Rain over the Circuit de la Sarthe produced the first real change at the head of the field, as Audi finally came into its own in the battle for supremacy with Peugeot with 15 hours in the books.

Having assumed control well before halfway, the #7 Peugeot 908 HDi FAP of Marc Gene, Nicolas Minassian and Jacques Villeneuve continued to lead until almost 5.30am local time but, by then, the much-anticipated showers had arrived over the Loire and caused more than a few shake-ups on track.

Although the #7 was not directly affected, the pace of the Peugeots wasn't a match for the three Audis as the track grew wetter, and the silver machines slowly-but-surely closed the gaps between them. First, Mike Rockenfeller overhauled the #9 Peugeot for third spot as the two leading teams pondered just how hard, and how long, the rain would fall, then the leading #7 and second-placed #2 arrived on pit-lane together.

Peugeot had tried to use its chasing #8 and #9 cars as guinea pigs to test the conditions before the #7 arrived in the pits, but all the experiment showed was that intermediates were not the way to go. Needing to make a second stop to take on the full wets contributed to the #9 losing third to the #3 'junior' team Audi as Rockenfeller continued to atone for his 'rookie' error in 2007. Along with Alex Premat and Lucas Luhr, the German had kept the pressure of the second Peugeot, and 'Rocky' continued to lap faster than almost anyone during the worst of the conditions.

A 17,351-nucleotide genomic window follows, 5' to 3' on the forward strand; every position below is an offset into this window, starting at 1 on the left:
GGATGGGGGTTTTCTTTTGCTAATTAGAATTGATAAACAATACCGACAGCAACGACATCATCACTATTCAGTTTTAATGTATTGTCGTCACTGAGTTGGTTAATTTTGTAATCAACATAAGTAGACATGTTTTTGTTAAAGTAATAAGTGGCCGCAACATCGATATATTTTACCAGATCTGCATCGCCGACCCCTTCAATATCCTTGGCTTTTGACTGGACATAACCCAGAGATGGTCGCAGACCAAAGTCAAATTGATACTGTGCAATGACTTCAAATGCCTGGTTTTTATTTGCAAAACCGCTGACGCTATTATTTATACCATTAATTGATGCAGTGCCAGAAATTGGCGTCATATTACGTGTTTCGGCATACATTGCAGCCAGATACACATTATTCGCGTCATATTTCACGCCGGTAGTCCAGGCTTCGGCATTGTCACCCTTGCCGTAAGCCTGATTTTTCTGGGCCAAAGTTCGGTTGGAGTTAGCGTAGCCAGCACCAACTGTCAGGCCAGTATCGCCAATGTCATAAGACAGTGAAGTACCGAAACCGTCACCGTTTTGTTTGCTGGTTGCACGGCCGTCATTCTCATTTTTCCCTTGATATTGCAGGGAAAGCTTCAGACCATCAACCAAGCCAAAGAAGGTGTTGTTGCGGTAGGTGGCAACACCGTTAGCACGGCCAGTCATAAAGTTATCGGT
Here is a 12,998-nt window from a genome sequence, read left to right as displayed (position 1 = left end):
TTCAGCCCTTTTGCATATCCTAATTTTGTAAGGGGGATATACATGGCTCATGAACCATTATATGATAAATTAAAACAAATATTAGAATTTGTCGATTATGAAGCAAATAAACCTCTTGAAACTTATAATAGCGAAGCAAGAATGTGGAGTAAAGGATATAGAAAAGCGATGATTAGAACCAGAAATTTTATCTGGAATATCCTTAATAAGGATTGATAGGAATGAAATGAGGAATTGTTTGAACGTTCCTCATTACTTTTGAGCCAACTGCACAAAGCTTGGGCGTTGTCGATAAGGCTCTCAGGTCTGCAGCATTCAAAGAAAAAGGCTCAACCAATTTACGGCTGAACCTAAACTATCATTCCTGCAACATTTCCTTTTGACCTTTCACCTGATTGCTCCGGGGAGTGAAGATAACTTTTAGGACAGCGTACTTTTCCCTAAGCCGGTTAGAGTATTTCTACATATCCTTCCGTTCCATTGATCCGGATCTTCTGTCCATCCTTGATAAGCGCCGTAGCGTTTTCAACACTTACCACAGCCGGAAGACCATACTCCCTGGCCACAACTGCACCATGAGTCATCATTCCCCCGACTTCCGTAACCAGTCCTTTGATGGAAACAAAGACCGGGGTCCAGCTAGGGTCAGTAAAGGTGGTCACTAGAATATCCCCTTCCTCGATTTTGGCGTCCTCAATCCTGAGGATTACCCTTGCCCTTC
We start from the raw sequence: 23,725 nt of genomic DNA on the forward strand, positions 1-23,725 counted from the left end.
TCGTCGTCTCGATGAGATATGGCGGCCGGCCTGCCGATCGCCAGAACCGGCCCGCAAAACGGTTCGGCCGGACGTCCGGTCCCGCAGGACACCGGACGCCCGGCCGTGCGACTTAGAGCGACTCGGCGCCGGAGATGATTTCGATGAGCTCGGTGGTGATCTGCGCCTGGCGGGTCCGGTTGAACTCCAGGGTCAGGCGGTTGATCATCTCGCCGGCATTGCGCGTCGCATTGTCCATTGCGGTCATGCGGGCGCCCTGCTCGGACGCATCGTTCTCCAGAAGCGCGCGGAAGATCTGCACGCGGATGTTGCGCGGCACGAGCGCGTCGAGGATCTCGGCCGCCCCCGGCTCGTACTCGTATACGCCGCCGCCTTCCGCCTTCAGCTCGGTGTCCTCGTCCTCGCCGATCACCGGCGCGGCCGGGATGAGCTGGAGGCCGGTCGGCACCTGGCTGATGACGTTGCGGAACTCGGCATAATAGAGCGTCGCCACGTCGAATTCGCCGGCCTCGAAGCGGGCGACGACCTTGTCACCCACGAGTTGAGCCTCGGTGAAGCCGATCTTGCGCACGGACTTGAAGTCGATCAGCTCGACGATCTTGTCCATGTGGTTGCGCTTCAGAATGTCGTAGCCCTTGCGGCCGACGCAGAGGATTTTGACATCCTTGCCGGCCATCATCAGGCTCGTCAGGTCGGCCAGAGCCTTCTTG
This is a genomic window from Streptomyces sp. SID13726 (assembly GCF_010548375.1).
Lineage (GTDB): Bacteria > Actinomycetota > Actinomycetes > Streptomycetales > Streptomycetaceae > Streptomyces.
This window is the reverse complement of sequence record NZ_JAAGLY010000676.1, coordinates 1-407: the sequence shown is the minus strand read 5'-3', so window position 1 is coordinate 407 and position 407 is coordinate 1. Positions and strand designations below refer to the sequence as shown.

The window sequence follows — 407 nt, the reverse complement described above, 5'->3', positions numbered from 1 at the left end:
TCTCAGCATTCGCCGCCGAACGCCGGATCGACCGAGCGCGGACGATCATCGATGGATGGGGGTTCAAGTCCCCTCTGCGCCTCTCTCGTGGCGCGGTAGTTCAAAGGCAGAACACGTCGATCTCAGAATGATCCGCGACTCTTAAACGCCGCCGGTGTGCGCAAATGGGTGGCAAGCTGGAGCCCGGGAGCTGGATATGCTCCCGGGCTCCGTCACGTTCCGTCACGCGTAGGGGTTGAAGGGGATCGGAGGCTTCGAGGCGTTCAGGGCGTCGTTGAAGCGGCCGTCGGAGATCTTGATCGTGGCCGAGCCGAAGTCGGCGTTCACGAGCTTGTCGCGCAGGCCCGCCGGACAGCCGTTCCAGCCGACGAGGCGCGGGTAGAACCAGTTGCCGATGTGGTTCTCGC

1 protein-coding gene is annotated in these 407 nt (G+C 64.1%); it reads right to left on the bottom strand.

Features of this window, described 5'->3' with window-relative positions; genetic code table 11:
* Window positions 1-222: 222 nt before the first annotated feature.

Also going fast, however, was team-mate Tom Kristensen who, having taken over from 'Dindo' Capello maintained the chase of the #7 by lapping several seconds a lap faster than the leader. However, the Dane's pace might have been impressive, but Peugeot was also being hampered by minor overheating worries that had seen all three cars wheeled back into the garage and force-fed dry ice in an effort to bring their temperatures down.

The problem was never enough to threaten the team's continued participation in the race, but helped Audi to close the gap at the front and, when both TK and Jacques Villeneuve arrived on pit-lane for a rare fuel and tyre stop together, it was the seven-time 24 Hour winner who left first, due in part to the Dane taking on only fuel. Kristensen continued to head the race through to the 15-hour mark, opening out a one-lap lead over the 908 by the end of the three-hour segment of the race.

"We had an overheating problem, so we had to get our braking done early and then 'roll' the car into the corners," Villeneuve told Le Mans television, "We solved that, but then it started raining. Our car is difficult - you get the power down coming out of corners and it snaps around, which makes it harder to overtake the slower cars."

With Rockenfeller and the #3 Audi into the running for a podium, the second Peugeot to was relegated to fourth, ahead of the #1 Audi and the seemingly luckless #8 908, which had clawed its way back to sixth after passing the best of the petrol cars.

The battle for 'best of the rest' still rests in the hands of Pescarolo Sport, which now has its two cars running in seventh and eighth overall - equating to first and second in the petrol 'class. The #17 is eleven laps off the pace and now has the #16 sister car on the same lap, the Emmanuel Collard/J-C Boullion/Romain Dumas car having made up a lap since the halfway mark.

Third in class belongs to the remaining Matmut ORECA Courage, but the #5 car is some four laps behind the blue-and-green Pescarolos and has shown signs of running into trouble. Soheil Ayari was among the first to be caught out by the arrival of the rain, and was lucky not to have been collected by any one of the cars following in close proximity as he spun coming out of the Ford Chicane and remained broadside across the racing line, lights not working sufficiently to warn those approaching at speed.